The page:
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Ah, spring. Ah, ah, ah-choo!

Posted: April 26, 2019

Spring is a time of warmer weather, beautiful flowers, green growth, but it also heralds tree pollen season.

As the world greens up in the spring, tree pollen affects many of us with “hay fever” symptoms. According to many resources, in the United States, those symptoms are more often linked to pollen allergies. Spring is a time of warmer weather, beautiful flowers, green growth, but it also heralds tree pollen season.

As with all vegetation, trees can’t relocate themselves. The ability for tree populations to respond to and thrive in changing conditions requires genetic diversity. New combinations of genes present in seeds may give some young trees advantages over others of the same species when confronted by insects, disease, or changing conditions. To get that diversity, trees look to pollination. And they need a “middle man” to make it happen.

Most trees, especially those dependent on wind for pollination, put out their flowers before their leaves. This increases the chances that wind will pick up and carry the pollen farther to a tree of its own kind. These flowers are not often showy. The reddish tint on red maple in the early spring is due to their flowers, but you have to get up close to really notice that’s what they are. 

If you remember your biology, you’ll remember that for angiosperms, which are most of our deciduous trees, there are male and female flower parts. Male flower parts are called stamens. Stamens have anthers, which contain pollen, at their tips. The female parts are called carpels. The carpel is made up of an ovary with a protruding structure called a style, and at the end of the style is a structure to receive the pollen, called a stigma. When the pollen reaches the stigma, it germinates, sending a tube through the style to fertilize the egg in the ovary. 

Flowers are often structured in a way to reduce the chances of self-pollination. Afterall, if the goal is genetic diversity, it pays to prevent that from happening. Some flowers position stamen and stigma to prevent inadvertent interaction. Some species have separate male and female flowers on the same plant. And some trees keep them separate entirely by having male and female trees, each with their flowers that release and receive the pollen. Species that use this strategy are called dioecious (meaning “two houses”). Winterberry holly is dioecious. To get those female shrubs bearing beautiful red berries, there must be a more unassuming male plant in the vicinity. The invasive tree-of-heaven is also dioecious. The female trees are recognized by their seeds – with the attention now given to tree-of-heaven because of spotted lanternfly, aerial surveys are serving to identify areas of tree-of-heaven by looking for the female trees.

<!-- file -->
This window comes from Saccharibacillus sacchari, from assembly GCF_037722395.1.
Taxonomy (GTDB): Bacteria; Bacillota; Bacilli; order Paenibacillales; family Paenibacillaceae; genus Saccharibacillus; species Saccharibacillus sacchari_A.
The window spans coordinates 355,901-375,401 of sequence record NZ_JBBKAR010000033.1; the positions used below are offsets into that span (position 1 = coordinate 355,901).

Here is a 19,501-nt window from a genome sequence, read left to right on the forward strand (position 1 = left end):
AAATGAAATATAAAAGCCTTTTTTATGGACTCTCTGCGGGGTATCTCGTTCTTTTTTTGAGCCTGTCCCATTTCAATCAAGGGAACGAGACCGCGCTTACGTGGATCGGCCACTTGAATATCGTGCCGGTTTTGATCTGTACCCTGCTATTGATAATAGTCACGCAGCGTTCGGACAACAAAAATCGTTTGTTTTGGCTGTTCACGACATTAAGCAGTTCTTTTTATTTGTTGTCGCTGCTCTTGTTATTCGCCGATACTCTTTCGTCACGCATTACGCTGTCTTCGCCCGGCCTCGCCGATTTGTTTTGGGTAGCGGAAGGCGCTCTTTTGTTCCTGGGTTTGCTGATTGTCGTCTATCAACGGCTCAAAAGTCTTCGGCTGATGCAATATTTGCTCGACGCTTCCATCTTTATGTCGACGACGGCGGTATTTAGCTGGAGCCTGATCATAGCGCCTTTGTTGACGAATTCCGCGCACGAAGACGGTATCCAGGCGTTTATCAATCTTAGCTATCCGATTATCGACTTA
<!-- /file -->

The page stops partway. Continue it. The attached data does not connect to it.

Gymnosperms, our conifers, don’t have flowers; instead they use male and female cones to enact a similar reproductive strategy. One type of cone produces the pollen grain. Another forms the ovule with the female reproductive structure (similar to the carpel of an angiosperm), which stays attached to the cone. Conifers pollinate solely by wind, blowing the pollen grains to the female cones for fertilization. Once mature, the seeds release from the female cone and are dispersed by wind or animals. Interestingly, to reduce self-pollination, conifers have the male cones low in the crown and the females towards the top.

Trees that rely on wind pollination must produce copious amounts of pollen to ensure that at least some reaches desired destinations. These pollen-producers are responsible for the yellow clouds of pollen, images of which have been circulating the Internet from the southern states: the so-called pollenados, pollenapocalypse… You may notice that the plethora of pollen tends to appear when the oak and pine flowers are out and active. (The oak tassels currently are rapidly developing in central PA.) They coat our cars, houses, sidewalks, and “feed” our allergies.

Trees that rely on animals to pollinate their flowers have adaptations that accommodate relevant pollinators. These trees produce less pollen, but it’s stickier, allowing its attachment to the animal. The trees also must produce a benefit to the animal to ensure they will access the flower and move the pollen around. For some plants that is nectar; others offer up parts of their flower as food. The flowers also must be visible against the tree leaves. These animal-pollinated flowers are showier, often fragrant, and sometimes stinky. Flower color ties into preferred pollinators as well: purple flowers tend to attract butterflies, red attracts hummingbirds, white attracts bees during the day, and night blooming white flowers attract moths. Stinkier flowers attract flies. Bees and wasps prefer the more fragrant. 

For the allergy sufferers out there, hang in there. Spring is moving quickly and by middle May, we should be through the worst of the tree pollen. (But then we get to summer and the grass pollen. And in the fall, we get ragweed). Follow your best practices: keep your windows closed if you can, don’t hang your clothes out to dry on the clothesline if you can, take a shower when you come inside for the day. 

Enjoy the beauty that is spring and appreciate that work involved in creating tree seeds and maintaining the diversity of species of our incredible forest.

Contact Information

Allyson Brownlee Muth, Ed.D.
  • Interim Director, Center for Private Forests
Phone: 814-865-3208